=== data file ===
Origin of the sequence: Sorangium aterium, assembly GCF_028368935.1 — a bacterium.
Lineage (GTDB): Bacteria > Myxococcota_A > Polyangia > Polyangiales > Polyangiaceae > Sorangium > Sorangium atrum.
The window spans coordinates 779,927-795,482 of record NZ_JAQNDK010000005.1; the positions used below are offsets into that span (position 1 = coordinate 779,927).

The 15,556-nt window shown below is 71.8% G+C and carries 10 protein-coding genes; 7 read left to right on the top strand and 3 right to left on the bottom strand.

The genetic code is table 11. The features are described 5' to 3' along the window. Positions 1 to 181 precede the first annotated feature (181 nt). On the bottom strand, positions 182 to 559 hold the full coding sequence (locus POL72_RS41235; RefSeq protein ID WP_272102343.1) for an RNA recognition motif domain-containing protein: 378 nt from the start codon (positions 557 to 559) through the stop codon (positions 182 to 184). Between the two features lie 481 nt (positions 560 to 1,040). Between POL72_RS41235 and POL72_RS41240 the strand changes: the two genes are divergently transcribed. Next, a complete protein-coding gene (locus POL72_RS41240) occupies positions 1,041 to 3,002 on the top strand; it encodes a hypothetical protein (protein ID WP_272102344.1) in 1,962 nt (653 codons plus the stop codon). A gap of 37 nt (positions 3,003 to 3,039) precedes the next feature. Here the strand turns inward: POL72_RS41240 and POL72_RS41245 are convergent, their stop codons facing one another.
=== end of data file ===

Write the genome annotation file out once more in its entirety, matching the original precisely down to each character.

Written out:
Origin of the sequence: Sorangium aterium, assembly GCF_028368935.1 — a bacterium.
Lineage (GTDB): Bacteria > Myxococcota_A > Polyangia > Polyangiales > Polyangiaceae > Sorangium > Sorangium atrum.
The window spans coordinates 779,927-795,482 of record NZ_JAQNDK010000005.1; the positions used below are offsets into that span (position 1 = coordinate 779,927).

The 15,556-nt window shown below is 71.8% G+C and carries 10 protein-coding genes; 7 read left to right on the top strand and 3 right to left on the bottom strand.

The genetic code is table 11. The features are described 5' to 3' along the window. Positions 1 to 181 precede the first annotated feature (181 nt). On the bottom strand, positions 182 to 559 hold the full coding sequence (locus POL72_RS41235; RefSeq protein ID WP_272102343.1) for an RNA recognition motif domain-containing protein: 378 nt from the start codon (positions 557 to 559) through the stop codon (positions 182 to 184). Between the two features lie 481 nt (positions 560 to 1,040). Between POL72_RS41235 and POL72_RS41240 the strand changes: the two genes are divergently transcribed. Next, a complete protein-coding gene (locus POL72_RS41240) occupies positions 1,041 to 3,002 on the top strand; it encodes a hypothetical protein (protein ID WP_272102344.1) in 1,962 nt (653 codons plus the stop codon). A gap of 37 nt (positions 3,003 to 3,039) precedes the next feature. Here the strand turns inward: POL72_RS41240 and POL72_RS41245 are convergent, their stop codons facing one another.